(a) Abramski contends that federal gun laws are entirely unconcerned with straw arrangements: So long as the person at the counter is eligible to own a gun, the sale to him is legal under the statute. To be sure, federal law regulates licensed dealer’s transactions with “persons” or “transferees” without specifying whether that language refers to the straw buyer or the actual purchaser. But when read in light of the statute’s context, structure, and purpose, it is clear this language refers to the true buyer rather than the straw. Federal gun law establishes an elaborate system of in-person identification and background checks to ensure that guns are kept out of the hands of felons and other prohibited purchasers. §§922(c), 922(t). It also imposes record-keeping requirements to assist law enforcement authorities in investigating serious crimes through the tracing of guns to their buyers. §922(b)(5), 923(g). These provisions would mean little if a would-be gun buyer could evade them all simply by enlisting the aid of an intermediary to execute the paperwork on his behalf. The statute’s language is thus best read in context to refer to the actual rather than nominal buyer. This conclusion is reinforced by this Court’s standard practice of focusing on practical realities rather than legal formalities when identifying the parties to a transaction. Pp. 7–19.

          (b) Abramski argues more narrowly that his false response was not material because his uncle could have legally bought a gun for himself. But Abramski’s false statement prevented the dealer from insisting that the true buyer (Alvarez) appear in person, provide identifying information, show a photo ID, and submit to a background check. §§922(b), (c), (t). Nothing in the statute suggests that these legal duties may be wiped away merely because the actual buyer turns out to be legally eligible to own a gun. Because the dealer could not have lawfully sold the gun had it known that Abramski was not the true buyer, the misstatement was material to the lawfulness of the sale. Pp. 19–22.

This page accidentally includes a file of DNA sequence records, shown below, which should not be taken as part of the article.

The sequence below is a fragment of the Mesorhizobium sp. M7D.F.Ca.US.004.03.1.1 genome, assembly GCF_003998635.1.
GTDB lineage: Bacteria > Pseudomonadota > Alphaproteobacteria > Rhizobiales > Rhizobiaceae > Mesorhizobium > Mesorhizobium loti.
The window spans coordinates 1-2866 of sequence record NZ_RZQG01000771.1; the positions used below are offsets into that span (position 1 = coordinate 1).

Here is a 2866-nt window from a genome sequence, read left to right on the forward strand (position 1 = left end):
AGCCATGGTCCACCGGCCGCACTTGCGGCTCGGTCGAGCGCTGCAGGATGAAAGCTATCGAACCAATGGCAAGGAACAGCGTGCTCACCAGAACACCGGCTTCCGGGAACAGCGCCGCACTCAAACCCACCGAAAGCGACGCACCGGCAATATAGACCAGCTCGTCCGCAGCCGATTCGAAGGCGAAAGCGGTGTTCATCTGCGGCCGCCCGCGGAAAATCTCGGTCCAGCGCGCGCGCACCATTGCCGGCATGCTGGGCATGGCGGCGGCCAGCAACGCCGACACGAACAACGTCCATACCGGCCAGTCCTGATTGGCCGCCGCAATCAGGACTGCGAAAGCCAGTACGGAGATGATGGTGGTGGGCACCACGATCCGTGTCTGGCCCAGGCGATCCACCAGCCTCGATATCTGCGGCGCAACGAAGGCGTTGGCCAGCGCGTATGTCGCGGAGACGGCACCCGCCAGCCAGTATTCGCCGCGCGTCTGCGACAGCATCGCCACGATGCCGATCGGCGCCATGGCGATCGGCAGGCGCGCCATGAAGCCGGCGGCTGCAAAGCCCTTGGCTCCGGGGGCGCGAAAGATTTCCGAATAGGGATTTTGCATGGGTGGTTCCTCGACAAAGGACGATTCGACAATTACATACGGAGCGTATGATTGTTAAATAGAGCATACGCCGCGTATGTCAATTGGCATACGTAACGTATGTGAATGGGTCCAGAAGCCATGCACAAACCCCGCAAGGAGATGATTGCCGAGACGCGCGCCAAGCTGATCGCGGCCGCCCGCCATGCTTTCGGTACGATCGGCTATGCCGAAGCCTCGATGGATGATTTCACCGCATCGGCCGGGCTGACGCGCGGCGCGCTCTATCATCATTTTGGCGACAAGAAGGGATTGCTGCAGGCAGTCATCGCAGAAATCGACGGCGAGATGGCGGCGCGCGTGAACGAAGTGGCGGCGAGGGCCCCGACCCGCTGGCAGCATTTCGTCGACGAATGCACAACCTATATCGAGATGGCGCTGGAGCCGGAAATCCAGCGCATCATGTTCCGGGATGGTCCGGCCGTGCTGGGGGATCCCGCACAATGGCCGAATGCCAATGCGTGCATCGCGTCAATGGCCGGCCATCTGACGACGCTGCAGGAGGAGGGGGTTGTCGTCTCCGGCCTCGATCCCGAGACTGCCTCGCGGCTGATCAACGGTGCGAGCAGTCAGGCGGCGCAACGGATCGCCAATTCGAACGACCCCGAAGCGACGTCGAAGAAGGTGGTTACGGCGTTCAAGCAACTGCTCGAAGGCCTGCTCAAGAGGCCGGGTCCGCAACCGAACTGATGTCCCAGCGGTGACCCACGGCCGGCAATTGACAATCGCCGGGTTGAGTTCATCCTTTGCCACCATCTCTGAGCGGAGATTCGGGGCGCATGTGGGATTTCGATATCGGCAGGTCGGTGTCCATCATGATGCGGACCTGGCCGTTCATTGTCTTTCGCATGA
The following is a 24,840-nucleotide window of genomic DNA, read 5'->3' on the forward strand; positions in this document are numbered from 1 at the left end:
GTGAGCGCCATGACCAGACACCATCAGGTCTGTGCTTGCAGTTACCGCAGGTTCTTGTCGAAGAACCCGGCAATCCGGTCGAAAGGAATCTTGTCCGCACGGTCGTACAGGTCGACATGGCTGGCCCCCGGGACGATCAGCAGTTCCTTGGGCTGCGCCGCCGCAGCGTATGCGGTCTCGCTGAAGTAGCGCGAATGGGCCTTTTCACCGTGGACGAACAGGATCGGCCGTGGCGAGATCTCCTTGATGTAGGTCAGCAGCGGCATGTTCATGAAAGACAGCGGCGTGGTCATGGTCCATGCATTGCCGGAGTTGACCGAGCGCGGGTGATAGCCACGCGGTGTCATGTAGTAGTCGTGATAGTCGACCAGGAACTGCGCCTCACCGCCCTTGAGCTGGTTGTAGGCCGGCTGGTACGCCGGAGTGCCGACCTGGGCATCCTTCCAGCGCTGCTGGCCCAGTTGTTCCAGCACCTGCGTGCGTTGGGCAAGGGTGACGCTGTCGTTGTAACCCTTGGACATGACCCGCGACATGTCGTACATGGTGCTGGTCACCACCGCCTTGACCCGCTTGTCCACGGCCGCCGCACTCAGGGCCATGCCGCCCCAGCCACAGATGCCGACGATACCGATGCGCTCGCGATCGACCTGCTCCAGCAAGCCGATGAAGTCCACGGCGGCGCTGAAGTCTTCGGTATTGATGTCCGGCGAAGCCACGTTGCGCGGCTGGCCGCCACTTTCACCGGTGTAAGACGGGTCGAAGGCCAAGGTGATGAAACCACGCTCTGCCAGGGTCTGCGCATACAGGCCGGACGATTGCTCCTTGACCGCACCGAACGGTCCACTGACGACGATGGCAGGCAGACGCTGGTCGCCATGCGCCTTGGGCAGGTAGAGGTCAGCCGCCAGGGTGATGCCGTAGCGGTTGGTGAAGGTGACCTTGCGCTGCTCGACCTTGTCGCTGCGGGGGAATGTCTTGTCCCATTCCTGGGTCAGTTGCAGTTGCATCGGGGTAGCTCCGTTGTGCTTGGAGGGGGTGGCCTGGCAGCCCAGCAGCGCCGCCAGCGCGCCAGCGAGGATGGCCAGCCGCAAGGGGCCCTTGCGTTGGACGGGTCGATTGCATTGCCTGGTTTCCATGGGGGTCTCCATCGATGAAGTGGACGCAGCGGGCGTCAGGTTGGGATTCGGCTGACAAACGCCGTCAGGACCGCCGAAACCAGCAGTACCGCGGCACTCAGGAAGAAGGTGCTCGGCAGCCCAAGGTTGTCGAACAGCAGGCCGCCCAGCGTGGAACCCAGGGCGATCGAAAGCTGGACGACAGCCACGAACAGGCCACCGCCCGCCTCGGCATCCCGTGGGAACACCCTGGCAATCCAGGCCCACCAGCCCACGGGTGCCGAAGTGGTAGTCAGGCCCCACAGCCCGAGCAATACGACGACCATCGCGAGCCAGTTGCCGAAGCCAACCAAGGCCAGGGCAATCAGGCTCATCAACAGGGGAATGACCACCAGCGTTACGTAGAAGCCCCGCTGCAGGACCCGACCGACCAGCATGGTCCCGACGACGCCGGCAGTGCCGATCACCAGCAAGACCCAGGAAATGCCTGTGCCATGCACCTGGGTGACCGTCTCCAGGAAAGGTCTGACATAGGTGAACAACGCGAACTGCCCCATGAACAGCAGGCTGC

2. Abramski’s misrepresentation about the identity of the actual buyer concerned “information required by [Chapter 44 of Title 18 of the United States Code] to be kept” in the dealer’s records. §924(a)(1)(A). Chapter 44 contains a provision requiring a dealer to “maintain such records . . . as the Attorney General may . . . prescribe.” §923(g)(1)(A). The Attorney General requires every licensed dealer to retain in its records a completed copy of Form 4473, see 27 CFR §478.124(b), and that form in turn includes the “actual buyer” question that Abramski answered falsely. Therefore, falsely answering a question on Form 4473 violates §924(a)(1)(A). Pp. 22–23.

706 F. 3d 307, affirmed.

     Kagan, J., delivered the opinion of the Court, in which Kennedy, Ginsburg, Breyer, and Sotomayor, JJ., joined. Scalia, J., filed a dissenting opinion, in which Roberts, C. J., and Thomas and Alito, JJ., joined.

Primary Holding
A person who buys a gun on someone else’s behalf while falsely claiming that it is for himself makes a material misrepresentation in violation of federal law.
Facts
Upon learning that his uncle wanted to purchase a new 9mm Glock handgun, Bruce Abramski offered to purchase it for him because he could get a discount. In purchasing the firearm, Abramski checked a box on a form distributed by the Bureau of Alcohol, Tobacco, Firearms and Explosives ("ATF") indicating that he was not buying the gun on behalf of another person.

After Abramski was arrested on suspicion of committing bank robbery, police searched his home and found a receipt indicating that Abramski sold the firearm to his uncle for $400. The police charged Abramski with knowingly making a false, material statement on an ATF form, in violation of federal law, because he did not disclose that he was purchasing the gun for his uncle.

Procedural History

U.S. Court of Appeals for the Fourth Circuit - 706 F.3d 307

Affirming the district court's denial of the defendant's motions to suppress evidence and motions to dismiss.

U.S. District Court for the Western District of Virginia - 778 F. Supp. 2d 678

Denying the defendant's second motion to dismiss the indictments.

Attorneys
  • Richard D. Dietz
  • Joseph R. Palmore

Opinions

Majority

  • Elena Kagan (Author)
  • Sonia Sotomayor
  • Stephen G. Breyer
  • Ruth Bader Ginsburg
  • Anthony M. Kennedy

Dissent

  • Antonin Scalia (Author)
  • John G. Roberts, Jr.
  • Clarence Thomas
  • Samuel A. Alito, Jr.